Cyprus reflections: a Middle Eastern collage

I continue blogging about my recent trip to Cyprus: all posts can be found using this tag. This post is inspired by my considerations as to where to put Cyprus on my travel map. It’s beyond geographical Europe, but South Cyprus is in the EU, so I categorized it as Europe. Still, traveling there made me think about the position of Cyprus in relation to its Middle Eastern neighbors.

Historically, Cyprus was a strategically located island that crusaders used as a base on their way to Jerusalem. The restless, brutal knights built some of the fortifications remaining to this day. To tell its story, the castle of Girne/Kyrenia now uses dummies dressed in armor from various periods to spatially condense the different historical eras of the island: Byzantine, Lusignan, Venetian, Ottoman and British.

The different towers of Girne/Kyrenia castle are witnesses of several historical eras of Cyprus [click on the image to enlarge it]

The different towers of Girne/Kyrenia castle are witnesses of several historical eras of Cyprus [click on the image to enlarge it]

In fact, the main touristic sights of many cities in Cyprus are various fortifications (in particular the castles of Larnaca, Famagusta, Girne and Limassol). In the past it did not matter who was European and who was Middle Eastern – other labels were important, but it is interesting to know that the island is never too far from what happens in either region. As a journalist focusing on the European Union I used to closely follow how the question of Cyprus impacts Turkey′s prospects of closing subsequent chapters in EU membership negotiations. As you can see on this official website, Turkey is in the process of active negotiation of anything that is about capital, governance, and a few things more, but nothing about people. The last negotiation chapter was on regional policy, the next ones will be on freedoms and justice. Turkey started negotiations together with Croatia, but the latter is already in. 2005 was the year when Turkey extended its customs union to the Republic of Cyprus, which joined the EU in 2004. Still, its ports and airports are closed to South Cypriot traffic, which is one of the main roadblocks for further negotiations with the EU. Although Cypriots from the South as well as from the self-declared Turkish Republic of North Cyprus, only recognized by Turkey, enjoy free travel across the island, authorities continue to fuel hostility between them.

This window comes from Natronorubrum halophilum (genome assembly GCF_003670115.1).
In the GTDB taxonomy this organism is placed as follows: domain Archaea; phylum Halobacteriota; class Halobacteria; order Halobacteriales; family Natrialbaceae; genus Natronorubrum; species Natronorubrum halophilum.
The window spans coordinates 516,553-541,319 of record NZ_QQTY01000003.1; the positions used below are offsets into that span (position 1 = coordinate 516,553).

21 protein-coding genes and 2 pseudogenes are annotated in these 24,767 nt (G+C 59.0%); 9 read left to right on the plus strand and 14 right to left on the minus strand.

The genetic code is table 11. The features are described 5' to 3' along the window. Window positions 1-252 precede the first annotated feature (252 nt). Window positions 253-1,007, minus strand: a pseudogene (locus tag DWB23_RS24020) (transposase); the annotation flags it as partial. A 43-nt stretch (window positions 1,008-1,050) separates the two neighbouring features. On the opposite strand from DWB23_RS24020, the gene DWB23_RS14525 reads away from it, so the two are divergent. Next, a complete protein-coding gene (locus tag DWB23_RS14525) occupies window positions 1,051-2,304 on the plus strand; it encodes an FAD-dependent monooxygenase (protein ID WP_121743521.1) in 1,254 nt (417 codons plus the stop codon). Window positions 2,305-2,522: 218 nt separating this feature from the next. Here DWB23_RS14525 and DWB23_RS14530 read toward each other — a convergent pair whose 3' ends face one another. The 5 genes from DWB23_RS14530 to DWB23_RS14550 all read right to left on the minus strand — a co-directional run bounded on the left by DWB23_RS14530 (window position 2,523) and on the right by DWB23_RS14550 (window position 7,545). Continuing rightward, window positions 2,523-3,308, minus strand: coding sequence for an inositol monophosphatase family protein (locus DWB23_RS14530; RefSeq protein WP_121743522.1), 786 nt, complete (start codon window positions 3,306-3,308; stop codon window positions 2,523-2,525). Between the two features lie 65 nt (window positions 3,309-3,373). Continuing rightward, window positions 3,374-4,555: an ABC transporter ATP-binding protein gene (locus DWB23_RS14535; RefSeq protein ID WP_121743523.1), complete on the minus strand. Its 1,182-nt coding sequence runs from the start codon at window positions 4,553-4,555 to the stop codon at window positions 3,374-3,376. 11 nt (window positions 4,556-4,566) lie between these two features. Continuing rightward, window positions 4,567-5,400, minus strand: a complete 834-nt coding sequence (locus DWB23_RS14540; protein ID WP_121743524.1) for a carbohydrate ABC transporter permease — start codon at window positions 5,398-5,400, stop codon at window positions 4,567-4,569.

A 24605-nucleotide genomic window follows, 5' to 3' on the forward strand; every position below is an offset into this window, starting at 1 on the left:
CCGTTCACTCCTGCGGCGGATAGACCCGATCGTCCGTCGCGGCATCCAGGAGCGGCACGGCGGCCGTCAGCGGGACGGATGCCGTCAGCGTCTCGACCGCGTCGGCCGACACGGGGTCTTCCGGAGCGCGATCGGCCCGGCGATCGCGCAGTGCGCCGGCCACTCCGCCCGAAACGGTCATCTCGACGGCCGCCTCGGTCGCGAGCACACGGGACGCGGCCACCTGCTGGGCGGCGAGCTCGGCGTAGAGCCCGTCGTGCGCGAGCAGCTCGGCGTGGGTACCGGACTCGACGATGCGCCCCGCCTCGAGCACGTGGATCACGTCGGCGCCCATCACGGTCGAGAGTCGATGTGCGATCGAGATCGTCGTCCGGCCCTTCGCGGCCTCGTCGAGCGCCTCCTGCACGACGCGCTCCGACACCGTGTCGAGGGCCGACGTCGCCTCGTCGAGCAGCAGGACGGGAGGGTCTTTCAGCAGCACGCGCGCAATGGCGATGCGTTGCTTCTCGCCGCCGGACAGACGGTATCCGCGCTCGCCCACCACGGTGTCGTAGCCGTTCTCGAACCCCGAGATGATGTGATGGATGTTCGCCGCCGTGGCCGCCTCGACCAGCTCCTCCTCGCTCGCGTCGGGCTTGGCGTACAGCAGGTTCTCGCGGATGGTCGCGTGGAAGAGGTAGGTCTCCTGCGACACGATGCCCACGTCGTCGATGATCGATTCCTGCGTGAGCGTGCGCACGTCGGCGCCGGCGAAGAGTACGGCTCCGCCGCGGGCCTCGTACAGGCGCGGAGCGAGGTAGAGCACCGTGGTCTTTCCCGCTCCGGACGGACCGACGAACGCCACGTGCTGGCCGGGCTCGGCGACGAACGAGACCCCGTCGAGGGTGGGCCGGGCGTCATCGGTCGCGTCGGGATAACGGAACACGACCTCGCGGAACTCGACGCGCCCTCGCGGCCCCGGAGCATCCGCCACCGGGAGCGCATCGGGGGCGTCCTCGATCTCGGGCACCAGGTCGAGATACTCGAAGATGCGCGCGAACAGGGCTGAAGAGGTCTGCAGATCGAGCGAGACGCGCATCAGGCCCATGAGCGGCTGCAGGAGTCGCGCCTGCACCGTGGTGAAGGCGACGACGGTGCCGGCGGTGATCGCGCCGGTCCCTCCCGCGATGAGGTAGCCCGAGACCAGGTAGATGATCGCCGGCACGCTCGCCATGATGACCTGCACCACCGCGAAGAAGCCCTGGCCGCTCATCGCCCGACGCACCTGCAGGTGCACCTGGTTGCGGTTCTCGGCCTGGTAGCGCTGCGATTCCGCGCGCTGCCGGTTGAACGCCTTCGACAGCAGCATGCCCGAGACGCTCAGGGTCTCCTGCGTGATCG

In the meantime, Cyprus remains an inter-regional hub for business, studies and travel. As you may have heard, the economic crisis in Greece spilled over to Cyprus, and it had to be bailed out. The trends made me write this unlikely comparison with our Baltic neighbor. In addition to being a tax haven for businesses, notably for Russia, Cyprus is a popular destination of British pensioners – the UK government even compiled a guide for them. Anyway, why am I writing about the EU and Russia if I promised a blog post about the Middle East?

The trick is, while South Cyprus has become a tax haven for Britons and Russians, North Cyprus is attracting scores of Middle Eastern students to its abundant universities. The trend is so huge that, as the number of countries that North Cyprus students come from hit 110, the New York Times ran a feature on it. In fact, the feature article is so rosy that it almost sounds like a PR text. I heard more critical voices when traveling around North Cyprus, but all people I met there acknowledged that what they had there was anyway better than they would get at home. Some dreamed of using North Cyprus as a stepping stone to access education in Europe.

During my trip, I talked to four Iranians (two graduates, one master′s student and one PhD candidate), a student whose family has lived in various places in the Middle East and South Asia, an Egyptian, and two Palestinians from Gaza. For all of them education in North Cyprus was affordable and accessible due to the dominance of the English language at all levels. As we sat at a university canteen, my friend and myself wearing our North European scarves and coats during the coldest weeks of the island′s winter, we saw a group of Africans at the next table, looking relaxed in their sandals and patterned shirts.